My concern is that by carrying forward old settings and with lots of old software, you might create problems in Mojave. Although Mojave is field tested with a beta program, it likely is not field tested with Migration Assisted nearly as well as simply an upgrade. I don’t like to invite trouble so I’d rather slowly reinstall programs to make sure they don’t cause system instability. People are really having issues with Mojave and I wonder how much of it is software related. On my PC I would reinstall my 20 or so apps every 5 years. Took about 4 hours and about a week to get settings where I liked them (menus, defaults, etc). I took that time to cull out apps I just don’t use.
 

Carlos51

macrumors member
Oct 13, 2017
55
17
Argentina
I took the clean install path after having done my homework on my old Mac mini 2012.
This was the previous homework:
- List of all the programs, either downloaded from the Internet or the Mac App Store, with their corresponding registration data (if required).
- Backup (to external usb disk) of installation programs, documents, photos, music and mail
- Take note of all the settings required for my programs and Mojave
- Deactivated the licenses of programs like Office 365 and Downie
- Prepared old Mac mini for sale
After plugging all the accessories to my new Mac mini I fired it up, installed Mojave updates and started the process of adding my apps, documents, photos, music and mail
Everything went smoothly though it took me around one full day. I can spare the time, I am retired.
Carlos
 
  • Like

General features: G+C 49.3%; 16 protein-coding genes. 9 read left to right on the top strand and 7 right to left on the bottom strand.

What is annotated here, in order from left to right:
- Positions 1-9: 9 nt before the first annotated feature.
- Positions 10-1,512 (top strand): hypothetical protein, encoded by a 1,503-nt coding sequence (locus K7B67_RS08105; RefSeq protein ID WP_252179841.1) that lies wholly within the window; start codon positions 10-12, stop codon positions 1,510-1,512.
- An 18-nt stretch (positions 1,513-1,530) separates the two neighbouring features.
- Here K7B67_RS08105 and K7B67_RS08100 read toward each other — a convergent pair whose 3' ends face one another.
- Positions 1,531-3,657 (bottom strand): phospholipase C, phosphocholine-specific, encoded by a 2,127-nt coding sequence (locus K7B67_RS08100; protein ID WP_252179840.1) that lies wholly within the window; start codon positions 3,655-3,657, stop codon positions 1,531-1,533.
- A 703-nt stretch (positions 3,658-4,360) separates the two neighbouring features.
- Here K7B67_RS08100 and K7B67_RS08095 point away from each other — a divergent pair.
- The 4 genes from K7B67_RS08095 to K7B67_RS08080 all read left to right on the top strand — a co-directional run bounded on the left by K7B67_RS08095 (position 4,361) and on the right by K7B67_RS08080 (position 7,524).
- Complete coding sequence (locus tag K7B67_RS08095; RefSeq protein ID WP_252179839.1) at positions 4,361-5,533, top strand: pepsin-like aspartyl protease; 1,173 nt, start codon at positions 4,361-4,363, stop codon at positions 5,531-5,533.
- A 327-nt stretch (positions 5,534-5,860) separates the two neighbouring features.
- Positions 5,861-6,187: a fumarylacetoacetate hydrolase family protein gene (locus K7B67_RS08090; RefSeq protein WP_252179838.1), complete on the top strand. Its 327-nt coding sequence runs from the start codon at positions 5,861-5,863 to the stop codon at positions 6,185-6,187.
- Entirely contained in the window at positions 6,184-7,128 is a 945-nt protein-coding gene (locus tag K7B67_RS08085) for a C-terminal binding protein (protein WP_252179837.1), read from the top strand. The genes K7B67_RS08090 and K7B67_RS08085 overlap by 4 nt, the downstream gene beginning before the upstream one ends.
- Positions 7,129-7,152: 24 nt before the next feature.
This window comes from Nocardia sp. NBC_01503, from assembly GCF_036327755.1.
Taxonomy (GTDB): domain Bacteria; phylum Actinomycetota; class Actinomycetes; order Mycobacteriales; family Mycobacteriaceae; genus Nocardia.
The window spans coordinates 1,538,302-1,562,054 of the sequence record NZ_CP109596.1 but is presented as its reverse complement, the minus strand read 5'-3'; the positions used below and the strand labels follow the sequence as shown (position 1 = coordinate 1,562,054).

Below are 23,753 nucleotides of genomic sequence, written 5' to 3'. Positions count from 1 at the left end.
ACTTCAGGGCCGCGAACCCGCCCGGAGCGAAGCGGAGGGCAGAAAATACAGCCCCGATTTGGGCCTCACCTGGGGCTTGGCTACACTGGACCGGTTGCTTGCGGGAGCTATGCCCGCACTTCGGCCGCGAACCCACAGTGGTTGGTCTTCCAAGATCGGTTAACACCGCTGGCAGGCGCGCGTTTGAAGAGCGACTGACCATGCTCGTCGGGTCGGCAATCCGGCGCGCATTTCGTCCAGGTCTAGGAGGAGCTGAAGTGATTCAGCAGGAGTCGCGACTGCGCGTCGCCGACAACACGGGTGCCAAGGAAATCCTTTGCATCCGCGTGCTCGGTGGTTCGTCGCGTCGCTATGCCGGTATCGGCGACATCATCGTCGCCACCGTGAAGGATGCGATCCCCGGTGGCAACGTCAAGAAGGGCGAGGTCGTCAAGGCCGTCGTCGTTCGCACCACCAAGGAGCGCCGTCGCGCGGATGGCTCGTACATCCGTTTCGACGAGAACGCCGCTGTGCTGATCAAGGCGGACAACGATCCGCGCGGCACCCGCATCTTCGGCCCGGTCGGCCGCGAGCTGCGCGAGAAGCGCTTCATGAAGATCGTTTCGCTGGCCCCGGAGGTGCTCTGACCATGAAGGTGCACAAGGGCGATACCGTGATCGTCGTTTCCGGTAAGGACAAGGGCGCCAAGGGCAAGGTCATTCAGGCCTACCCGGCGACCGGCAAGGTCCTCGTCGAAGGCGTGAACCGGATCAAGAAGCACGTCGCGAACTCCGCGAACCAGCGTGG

Reactions: raineysky

harriska2

macrumors 65816
Mar 16, 2011
1,248
631
Oregon
I took the clean install path after having done my homework on my old Mac mini 2012.
This was the previous homework:
- List of all the programs, either downloaded from the Internet or the Mac App Store, with their corresponding registration data (if required).
- Backup (to external usb disk) of installation programs, documents, photos, music and mail
- Take note of all the settings required for my programs and Mojave
- Deactivated the licenses of programs like Office 365 and Downie
- Prepared old Mac mini for sale
After plugging all the accessories to my new Mac mini I fired it up, installed Mojave updates and started the process of adding my apps, documents, photos, music and mail
Everything went smoothly though it took me around one full day. I can spare the time, I am retired.
Carlos
<snicker> That is my *exact* upgrade path (and simply start from scratch on a new machine) that I use on Windows. It has served me well for 25+ years.
 

Carlos51

macrumors member
Oct 13, 2017
55
17
Argentina
<snicker> That is my *exact* upgrade path (and simply start from scratch on a new machine) that I use on Windows. It has served me well for 25+ years.
I had not done a clean install since I bought my Mac mini back there early 2013. Every next MacOS got installed "on top" of the previous one, a feat you can't achieve in Windows.
This fresh install ironed out a few small nuisances and got rid of whatever leftovers I had accumulated after 6 years in my 2012 mini.
Carlos